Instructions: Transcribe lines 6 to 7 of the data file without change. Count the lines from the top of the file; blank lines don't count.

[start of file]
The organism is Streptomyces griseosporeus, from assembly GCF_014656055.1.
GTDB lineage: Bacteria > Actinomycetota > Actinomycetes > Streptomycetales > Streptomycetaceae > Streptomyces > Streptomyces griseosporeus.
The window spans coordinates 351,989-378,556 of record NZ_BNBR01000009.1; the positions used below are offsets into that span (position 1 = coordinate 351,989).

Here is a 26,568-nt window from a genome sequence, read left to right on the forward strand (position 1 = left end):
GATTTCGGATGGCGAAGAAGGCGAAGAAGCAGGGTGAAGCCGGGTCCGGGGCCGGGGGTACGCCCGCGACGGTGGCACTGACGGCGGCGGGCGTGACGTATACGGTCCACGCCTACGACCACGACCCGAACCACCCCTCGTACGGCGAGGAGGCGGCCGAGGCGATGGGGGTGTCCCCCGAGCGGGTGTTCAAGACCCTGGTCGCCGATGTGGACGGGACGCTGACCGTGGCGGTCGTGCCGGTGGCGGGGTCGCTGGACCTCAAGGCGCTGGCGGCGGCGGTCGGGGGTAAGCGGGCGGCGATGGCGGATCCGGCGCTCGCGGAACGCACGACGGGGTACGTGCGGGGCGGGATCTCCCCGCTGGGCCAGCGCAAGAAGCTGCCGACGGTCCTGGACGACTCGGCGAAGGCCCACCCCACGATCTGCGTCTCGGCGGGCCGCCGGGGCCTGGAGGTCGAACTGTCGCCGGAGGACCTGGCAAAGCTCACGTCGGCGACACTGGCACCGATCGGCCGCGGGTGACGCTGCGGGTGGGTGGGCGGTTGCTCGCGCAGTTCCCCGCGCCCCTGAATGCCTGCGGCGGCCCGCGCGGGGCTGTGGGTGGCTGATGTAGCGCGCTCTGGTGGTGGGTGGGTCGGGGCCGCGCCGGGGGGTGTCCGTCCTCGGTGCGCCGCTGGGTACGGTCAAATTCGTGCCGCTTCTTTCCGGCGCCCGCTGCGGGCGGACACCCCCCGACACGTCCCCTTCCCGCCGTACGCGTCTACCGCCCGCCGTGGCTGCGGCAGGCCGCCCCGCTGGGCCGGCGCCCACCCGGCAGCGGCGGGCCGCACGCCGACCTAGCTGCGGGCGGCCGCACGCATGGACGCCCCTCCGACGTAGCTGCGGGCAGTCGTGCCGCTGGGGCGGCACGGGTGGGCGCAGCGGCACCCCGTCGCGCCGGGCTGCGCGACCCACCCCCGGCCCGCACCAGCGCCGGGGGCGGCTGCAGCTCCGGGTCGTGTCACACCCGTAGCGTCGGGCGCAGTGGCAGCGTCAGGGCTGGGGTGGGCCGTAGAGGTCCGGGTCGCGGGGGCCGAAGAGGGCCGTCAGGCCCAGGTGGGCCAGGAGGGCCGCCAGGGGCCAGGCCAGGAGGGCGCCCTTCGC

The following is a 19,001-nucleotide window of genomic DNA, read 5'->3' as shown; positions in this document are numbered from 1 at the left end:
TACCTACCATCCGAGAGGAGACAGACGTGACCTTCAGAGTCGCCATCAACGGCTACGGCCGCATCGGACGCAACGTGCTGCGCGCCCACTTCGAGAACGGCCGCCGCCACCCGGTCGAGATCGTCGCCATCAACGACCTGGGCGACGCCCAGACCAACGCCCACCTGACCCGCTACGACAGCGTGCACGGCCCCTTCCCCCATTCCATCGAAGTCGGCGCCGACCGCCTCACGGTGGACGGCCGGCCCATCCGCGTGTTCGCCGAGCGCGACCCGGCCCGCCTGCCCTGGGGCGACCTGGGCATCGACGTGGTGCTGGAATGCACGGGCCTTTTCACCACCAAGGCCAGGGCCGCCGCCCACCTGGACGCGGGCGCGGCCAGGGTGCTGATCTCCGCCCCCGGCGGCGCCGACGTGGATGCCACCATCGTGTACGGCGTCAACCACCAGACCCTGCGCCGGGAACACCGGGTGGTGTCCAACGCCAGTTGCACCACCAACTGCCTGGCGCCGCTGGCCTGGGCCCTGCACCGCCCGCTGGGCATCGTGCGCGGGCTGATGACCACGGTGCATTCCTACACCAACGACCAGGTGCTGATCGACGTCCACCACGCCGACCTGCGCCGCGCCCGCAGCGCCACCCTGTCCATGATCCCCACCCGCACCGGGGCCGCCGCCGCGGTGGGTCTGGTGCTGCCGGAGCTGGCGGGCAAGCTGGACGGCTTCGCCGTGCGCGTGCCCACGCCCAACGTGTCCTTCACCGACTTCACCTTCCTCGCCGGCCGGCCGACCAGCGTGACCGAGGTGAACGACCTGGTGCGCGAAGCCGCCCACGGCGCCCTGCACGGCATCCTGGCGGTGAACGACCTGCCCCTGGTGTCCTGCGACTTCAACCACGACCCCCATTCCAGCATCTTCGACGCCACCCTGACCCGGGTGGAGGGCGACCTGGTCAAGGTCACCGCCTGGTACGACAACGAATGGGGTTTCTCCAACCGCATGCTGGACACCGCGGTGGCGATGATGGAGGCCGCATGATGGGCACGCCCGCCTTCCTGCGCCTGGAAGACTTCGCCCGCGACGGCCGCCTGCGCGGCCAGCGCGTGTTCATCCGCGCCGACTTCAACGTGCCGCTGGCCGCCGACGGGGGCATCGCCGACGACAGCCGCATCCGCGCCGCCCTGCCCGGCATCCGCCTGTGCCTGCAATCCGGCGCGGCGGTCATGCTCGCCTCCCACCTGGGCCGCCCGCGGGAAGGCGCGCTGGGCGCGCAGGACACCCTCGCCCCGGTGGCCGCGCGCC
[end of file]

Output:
The following is a 19,001-nucleotide window of genomic DNA, read 5'->3' as shown; positions in this document are numbered from 1 at the left end:
TACCTACCATCCGAGAGGAGACAGACGTGACCTTCAGAGTCGCCATCAACGGCTACGGCCGCATCGGACGCAACGTGCTGCGCGCCCACTTCGAGAACGGCCGCCGCCACCCGGTCGAGATCGTCGCCATCAACGACCTGGGCGACGCCCAGACCAACGCCCACCTGACCCGCTACGACAGCGTGCACGGCCCCTTCCCCCATTCCATCGAAGTCGGCGCCGACCGCCTCACGGTGGACGGCCGGCCCATCCGCGTGTTCGCCGAGCGCGACCCGGCCCGCCTGCCCTGGGGCGACCTGGGCATCGACGTGGTGCTGGAATGCACGGGCCTTTTCACCACCAAGGCCAGGGCCGCCGCCCACCTGGACGCGGGCGCGGCCAGGGTGCTGATCTCCGCCCCCGGCGGCGCCGACGTGGATGCCACCATCGTGTACGGCGTCAACCACCAGACCCTGCGCCGGGAACACCGGGTGGTGTCCAACGCCAGTTGCACCACCAACTGCCTGGCGCCGCTGGCCTGGGCCCTGCACCGCCCGCTGGGCATCGTGCGCGGGCTGATGACCACGGTGCATTCCTACACCAACGACCAGGTGCTGATCGACGTCCACCACGCCGACCTGCGCCGCGCCCGCAGCGCCACCCTGTCCATGATCCCCACCCGCACCGGGGCCGCCGCCGCGGTGGGTCTGGTGCTGCCGGAGCTGGCGGGCAAGCTGGACGGCTTCGCCGTGCGCGTGCCCACGCCCAACGTGTCCTTCACCGACTTCACCTTCCTCGCCGGCCGGCCGACCAGCGTGACCGAGGTGAACGACCTGGTGCGCGAAGCCGCCCACGGCGCCCTGCACGGCATCCTGGCGGTGAACGACCTGCCCCTGGTGTCCTGCGACTTCAACCACGACCCCCATTCCAGCATCTTCGACGCCACCCTGACCCGGGTGGAGGGCGACCTGGTCAAGGTCACCGCCTGGTACGACAACGAATGGGGTTTCTCCAACCGCATGCTGGACACCGCGGTGGCGATGATGGAGGCCGCATGATGGGCACGCCCGCCTTCCTGCGCCTGGAAGACTTCGCCCGCGACGGCCGCCTGCGCGGCCAGCGCGTGTTCATCCGCGCCGACTTCAACGTGCCGCTGGCCGCCGACGGGGGCATCGCCGACGACAGCCGCATCCGCGCCGCCCTGCCCGGCATCCGCCTGTGCCTGCAATCCGGCGCGGCGGTCATGCTCGCCTCCCACCTGGGCCGCCCGCGGGAAGGCGCGCTGGGCGCGCAGGACACCCTCGCCCCGGTGGCCGCGCGCC